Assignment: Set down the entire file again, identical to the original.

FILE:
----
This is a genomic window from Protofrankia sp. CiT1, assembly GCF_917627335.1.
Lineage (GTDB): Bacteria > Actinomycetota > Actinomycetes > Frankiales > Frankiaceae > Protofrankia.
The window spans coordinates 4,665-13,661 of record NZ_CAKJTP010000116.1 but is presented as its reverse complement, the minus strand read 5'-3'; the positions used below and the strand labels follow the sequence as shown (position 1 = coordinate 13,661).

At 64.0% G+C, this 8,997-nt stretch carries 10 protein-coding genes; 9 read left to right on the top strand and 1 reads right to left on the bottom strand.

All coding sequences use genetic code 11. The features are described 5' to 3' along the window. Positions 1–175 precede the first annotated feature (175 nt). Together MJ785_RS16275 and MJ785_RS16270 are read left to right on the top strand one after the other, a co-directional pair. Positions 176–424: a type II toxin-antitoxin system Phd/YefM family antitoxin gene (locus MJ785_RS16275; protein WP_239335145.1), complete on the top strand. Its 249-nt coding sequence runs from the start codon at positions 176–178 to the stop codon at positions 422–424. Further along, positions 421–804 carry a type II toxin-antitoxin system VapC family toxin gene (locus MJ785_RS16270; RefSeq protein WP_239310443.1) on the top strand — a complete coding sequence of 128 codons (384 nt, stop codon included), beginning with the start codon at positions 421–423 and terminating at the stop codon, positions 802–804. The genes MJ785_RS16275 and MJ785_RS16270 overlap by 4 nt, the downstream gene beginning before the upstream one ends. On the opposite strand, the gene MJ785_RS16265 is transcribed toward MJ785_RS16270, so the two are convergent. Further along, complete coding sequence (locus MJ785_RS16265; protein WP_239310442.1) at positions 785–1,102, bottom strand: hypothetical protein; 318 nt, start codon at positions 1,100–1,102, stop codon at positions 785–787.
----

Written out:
This is a genomic window from Protofrankia sp. CiT1, assembly GCF_917627335.1.
Lineage (GTDB): Bacteria > Actinomycetota > Actinomycetes > Frankiales > Frankiaceae > Protofrankia.
The window spans coordinates 4,665-13,661 of record NZ_CAKJTP010000116.1 but is presented as its reverse complement, the minus strand read 5'-3'; the positions used below and the strand labels follow the sequence as shown (position 1 = coordinate 13,661).

At 64.0% G+C, this 8,997-nt stretch carries 10 protein-coding genes; 9 read left to right on the top strand and 1 reads right to left on the bottom strand.

All coding sequences use genetic code 11. The features are described 5' to 3' along the window. Positions 1–175 precede the first annotated feature (175 nt). Together MJ785_RS16275 and MJ785_RS16270 are read left to right on the top strand one after the other, a co-directional pair. Positions 176–424: a type II toxin-antitoxin system Phd/YefM family antitoxin gene (locus MJ785_RS16275; protein WP_239335145.1), complete on the top strand. Its 249-nt coding sequence runs from the start codon at positions 176–178 to the stop codon at positions 422–424. Further along, positions 421–804 carry a type II toxin-antitoxin system VapC family toxin gene (locus MJ785_RS16270; RefSeq protein WP_239310443.1) on the top strand — a complete coding sequence of 128 codons (384 nt, stop codon included), beginning with the start codon at positions 421–423 and terminating at the stop codon, positions 802–804. The genes MJ785_RS16275 and MJ785_RS16270 overlap by 4 nt, the downstream gene beginning before the upstream one ends. On the opposite strand, the gene MJ785_RS16265 is transcribed toward MJ785_RS16270, so the two are convergent. Further along, complete coding sequence (locus MJ785_RS16265; protein WP_239310442.1) at positions 785–1,102, bottom strand: hypothetical protein; 318 nt, start codon at positions 1,100–1,102, stop codon at positions 785–787.